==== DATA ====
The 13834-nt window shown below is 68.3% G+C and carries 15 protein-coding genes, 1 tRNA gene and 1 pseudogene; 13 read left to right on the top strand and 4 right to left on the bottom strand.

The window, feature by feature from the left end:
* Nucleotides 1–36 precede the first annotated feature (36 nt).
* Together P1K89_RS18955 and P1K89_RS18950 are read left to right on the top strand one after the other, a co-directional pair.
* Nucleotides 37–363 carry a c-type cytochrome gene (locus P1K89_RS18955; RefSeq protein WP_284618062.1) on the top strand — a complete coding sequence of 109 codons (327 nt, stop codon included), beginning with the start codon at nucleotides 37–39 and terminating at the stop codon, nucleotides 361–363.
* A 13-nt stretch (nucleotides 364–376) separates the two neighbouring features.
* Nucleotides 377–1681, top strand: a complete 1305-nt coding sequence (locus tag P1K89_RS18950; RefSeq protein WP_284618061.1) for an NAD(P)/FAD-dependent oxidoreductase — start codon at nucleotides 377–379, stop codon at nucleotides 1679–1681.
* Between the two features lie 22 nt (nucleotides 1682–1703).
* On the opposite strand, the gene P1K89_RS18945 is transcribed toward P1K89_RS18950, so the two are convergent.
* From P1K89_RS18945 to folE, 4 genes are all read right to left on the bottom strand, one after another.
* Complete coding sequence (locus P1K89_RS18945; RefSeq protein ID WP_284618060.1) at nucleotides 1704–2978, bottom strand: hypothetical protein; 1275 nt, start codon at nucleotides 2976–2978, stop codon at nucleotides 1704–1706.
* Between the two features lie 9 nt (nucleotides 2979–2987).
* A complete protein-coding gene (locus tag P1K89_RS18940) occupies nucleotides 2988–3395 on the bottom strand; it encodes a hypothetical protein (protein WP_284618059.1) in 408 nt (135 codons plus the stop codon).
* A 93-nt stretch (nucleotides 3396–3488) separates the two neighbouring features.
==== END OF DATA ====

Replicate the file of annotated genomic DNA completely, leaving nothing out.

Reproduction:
The 13834-nt window shown below is 68.3% G+C and carries 15 protein-coding genes, 1 tRNA gene and 1 pseudogene; 13 read left to right on the top strand and 4 right to left on the bottom strand.

The window, feature by feature from the left end:
* Nucleotides 1–36 precede the first annotated feature (36 nt).
* Together P1K89_RS18955 and P1K89_RS18950 are read left to right on the top strand one after the other, a co-directional pair.
* Nucleotides 37–363 carry a c-type cytochrome gene (locus P1K89_RS18955; RefSeq protein WP_284618062.1) on the top strand — a complete coding sequence of 109 codons (327 nt, stop codon included), beginning with the start codon at nucleotides 37–39 and terminating at the stop codon, nucleotides 361–363.
* A 13-nt stretch (nucleotides 364–376) separates the two neighbouring features.
* Nucleotides 377–1681, top strand: a complete 1305-nt coding sequence (locus tag P1K89_RS18950; RefSeq protein WP_284618061.1) for an NAD(P)/FAD-dependent oxidoreductase — start codon at nucleotides 377–379, stop codon at nucleotides 1679–1681.
* Between the two features lie 22 nt (nucleotides 1682–1703).
* On the opposite strand, the gene P1K89_RS18945 is transcribed toward P1K89_RS18950, so the two are convergent.
* From P1K89_RS18945 to folE, 4 genes are all read right to left on the bottom strand, one after another.
* Complete coding sequence (locus P1K89_RS18945; RefSeq protein ID WP_284618060.1) at nucleotides 1704–2978, bottom strand: hypothetical protein; 1275 nt, start codon at nucleotides 2976–2978, stop codon at nucleotides 1704–1706.
* Between the two features lie 9 nt (nucleotides 2979–2987).
* A complete protein-coding gene (locus tag P1K89_RS18940) occupies nucleotides 2988–3395 on the bottom strand; it encodes a hypothetical protein (protein WP_284618059.1) in 408 nt (135 codons plus the stop codon).
* A 93-nt stretch (nucleotides 3396–3488) separates the two neighbouring features.